There are dictionaries in philosophy, but philosophy is somewhat involved in creating definitions, so there is nothing that serves as an authoritative dictionary for precisely defining philosophical terms, sorry. There are a range of resources that will help you to understand the original texts of philosophers, however. I'll start a list below.
What if I were to tell you there is no such thing as a perfectly adequate universal precising definition, and even if there were, you could get no one to agree on what they would be in the particular case?
In mathematics, the use of precising definitions in the axiomatic construction of mathematical theories is rather widespread because of the nature of mathematical propositions which are often characterized as synthetic a priori statements. The nature of mathematical propositions are so universal in their appeal to intuitions, that it leads some math philosophers to surmise that there is a reality accessible in some way to our mind where these ideas exist as objects, a view known as Platonism.
But it may be the truth that words created by philosophers are actually physical constructions of language. If that's the case, then to learn their meanings, you have to understand the context they are used in. And that context is not just linguistic context, but also context within their theory, and according to many European thinkers, context in the biographical, political, and historical contexts in which the words were produced, an idea in philosophical circles known as historicity. This perspective is particularly true of philosophy that isn't about numbers or objective phenomena such as biomolecules, but rather of ideas such as 'love', 'freedom', and 'meaning'.
What I'm saying is that there is not a handbook, something akin to the Handbook of Chemistry and Physics, that is a rather definitive guide. However, there are guides, anthologies, biographies, and encyclopedias that help you get perspective written by professional philosophers to provide that context to make things easier for you. If you're interested in Immanuel Kant, for instance, there are many Kant scholars who will explain Kant to you. So:
Encyclopedias: the Stanford Encyclopedia of Philosophy, the Internet Encyclopedia of Philosophy, and the Encyclopedia of Philosophy are three sets, the first two being available online and free, and the last found at many public libraries. Wikipedia also has articles organized (sort of) under its philosophy portal.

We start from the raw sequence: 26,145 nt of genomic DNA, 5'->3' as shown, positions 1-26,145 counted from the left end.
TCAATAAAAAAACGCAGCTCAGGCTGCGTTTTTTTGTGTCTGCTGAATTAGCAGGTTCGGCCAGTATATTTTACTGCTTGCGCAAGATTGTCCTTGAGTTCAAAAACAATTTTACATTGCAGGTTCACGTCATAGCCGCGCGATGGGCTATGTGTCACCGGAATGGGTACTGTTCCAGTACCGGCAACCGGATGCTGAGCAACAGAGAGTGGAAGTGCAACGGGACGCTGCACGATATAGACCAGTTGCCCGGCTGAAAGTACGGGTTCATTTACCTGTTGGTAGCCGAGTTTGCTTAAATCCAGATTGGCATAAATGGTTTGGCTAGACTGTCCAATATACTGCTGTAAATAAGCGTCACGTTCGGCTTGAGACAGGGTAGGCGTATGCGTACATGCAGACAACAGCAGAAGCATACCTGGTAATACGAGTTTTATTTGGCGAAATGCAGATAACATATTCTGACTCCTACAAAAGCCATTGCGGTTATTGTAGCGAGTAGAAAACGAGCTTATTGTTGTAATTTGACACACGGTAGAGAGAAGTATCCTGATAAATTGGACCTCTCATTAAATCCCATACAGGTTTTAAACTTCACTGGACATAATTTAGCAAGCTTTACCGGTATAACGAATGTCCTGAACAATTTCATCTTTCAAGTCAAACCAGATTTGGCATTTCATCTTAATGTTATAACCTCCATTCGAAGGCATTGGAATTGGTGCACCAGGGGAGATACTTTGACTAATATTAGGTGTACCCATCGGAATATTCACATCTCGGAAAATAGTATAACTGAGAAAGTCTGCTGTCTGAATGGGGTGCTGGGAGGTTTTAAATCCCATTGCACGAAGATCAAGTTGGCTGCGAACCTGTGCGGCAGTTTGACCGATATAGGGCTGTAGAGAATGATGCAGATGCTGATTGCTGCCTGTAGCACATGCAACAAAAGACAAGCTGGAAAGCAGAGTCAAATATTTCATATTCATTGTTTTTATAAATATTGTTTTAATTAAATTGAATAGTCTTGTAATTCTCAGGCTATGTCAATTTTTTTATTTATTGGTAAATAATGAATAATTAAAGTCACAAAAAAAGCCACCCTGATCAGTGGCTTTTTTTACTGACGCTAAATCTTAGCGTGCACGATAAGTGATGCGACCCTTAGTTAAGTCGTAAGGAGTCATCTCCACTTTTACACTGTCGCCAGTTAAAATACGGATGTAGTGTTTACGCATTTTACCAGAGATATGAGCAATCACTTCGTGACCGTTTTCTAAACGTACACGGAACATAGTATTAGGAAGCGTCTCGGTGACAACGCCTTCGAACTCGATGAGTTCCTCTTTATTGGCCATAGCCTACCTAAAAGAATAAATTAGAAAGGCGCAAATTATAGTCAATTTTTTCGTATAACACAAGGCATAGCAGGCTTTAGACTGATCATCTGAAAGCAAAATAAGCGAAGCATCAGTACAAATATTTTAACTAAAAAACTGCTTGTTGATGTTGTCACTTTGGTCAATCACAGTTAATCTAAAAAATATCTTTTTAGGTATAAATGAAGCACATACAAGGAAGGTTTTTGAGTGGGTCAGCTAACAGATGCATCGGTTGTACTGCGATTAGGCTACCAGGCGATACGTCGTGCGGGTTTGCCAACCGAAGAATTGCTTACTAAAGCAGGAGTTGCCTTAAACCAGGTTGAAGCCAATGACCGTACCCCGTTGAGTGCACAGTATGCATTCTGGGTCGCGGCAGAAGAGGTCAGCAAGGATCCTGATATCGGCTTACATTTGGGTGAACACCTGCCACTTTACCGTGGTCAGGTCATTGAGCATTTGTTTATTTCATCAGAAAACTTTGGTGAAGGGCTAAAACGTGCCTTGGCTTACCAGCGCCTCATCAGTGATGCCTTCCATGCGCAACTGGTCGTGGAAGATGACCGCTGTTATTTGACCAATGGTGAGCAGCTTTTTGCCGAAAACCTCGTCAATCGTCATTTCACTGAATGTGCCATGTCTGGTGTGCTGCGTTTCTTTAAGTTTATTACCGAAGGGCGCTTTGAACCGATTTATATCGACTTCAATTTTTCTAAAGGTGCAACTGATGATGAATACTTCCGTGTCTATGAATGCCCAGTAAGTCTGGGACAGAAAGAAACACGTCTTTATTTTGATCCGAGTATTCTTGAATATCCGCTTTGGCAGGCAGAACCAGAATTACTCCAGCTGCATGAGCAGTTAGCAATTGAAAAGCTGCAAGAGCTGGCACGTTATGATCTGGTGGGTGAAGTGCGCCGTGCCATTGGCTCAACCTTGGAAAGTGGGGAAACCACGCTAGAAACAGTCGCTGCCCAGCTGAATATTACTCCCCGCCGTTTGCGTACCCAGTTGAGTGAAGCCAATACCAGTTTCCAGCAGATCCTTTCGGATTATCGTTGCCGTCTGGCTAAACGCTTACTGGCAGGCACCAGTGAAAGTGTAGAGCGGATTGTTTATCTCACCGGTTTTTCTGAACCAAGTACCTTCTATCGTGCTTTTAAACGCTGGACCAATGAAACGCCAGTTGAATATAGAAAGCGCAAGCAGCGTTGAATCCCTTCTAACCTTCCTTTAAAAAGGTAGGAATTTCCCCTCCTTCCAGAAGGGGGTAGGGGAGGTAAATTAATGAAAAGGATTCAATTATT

Guides: Blackwell Publishing puts out a series of companions, such as the Blackwell Companion to Metaphysics. Routledge also produces a series of guides to philosophy such as the Routledge Philosophy GuideBook to Kant and the Critique of Pure Reason.
Anthologies are helpful, such as A.J. Ayer's Logical Positivism, Richard Rorty's The Linguistic Turn, and so on. (My examples are biased towards my preferences to the analtyical tradition over the Continental one, which has many such anthologies also.)
Dictionaries also are good in a pinch too. Besides plain language dictionaries like Merriam-Webster and the vaunted OED, there are hard dictionaries like the Oxford Dictionary of Philosophy which has online and Kindle versions.
These are the sorts of references that will help you out. Lastly, it should be noted that in using language, it helps somewhat to know language. That might start with a good grammar of English, but also extend all of the way to a reading of the philosophy of language. Language has always been intertwined with philosophy, and both the ordinary language philosophers and other philosophers after the linguistic turn have advanced much philosophical theory regarding the relationship between language and philosophy, so at a minimum, it bears worth mentioning that a modicum linguistic knowledge might be beneficial in sorting out the deep mysteries of the universe and mere deepities.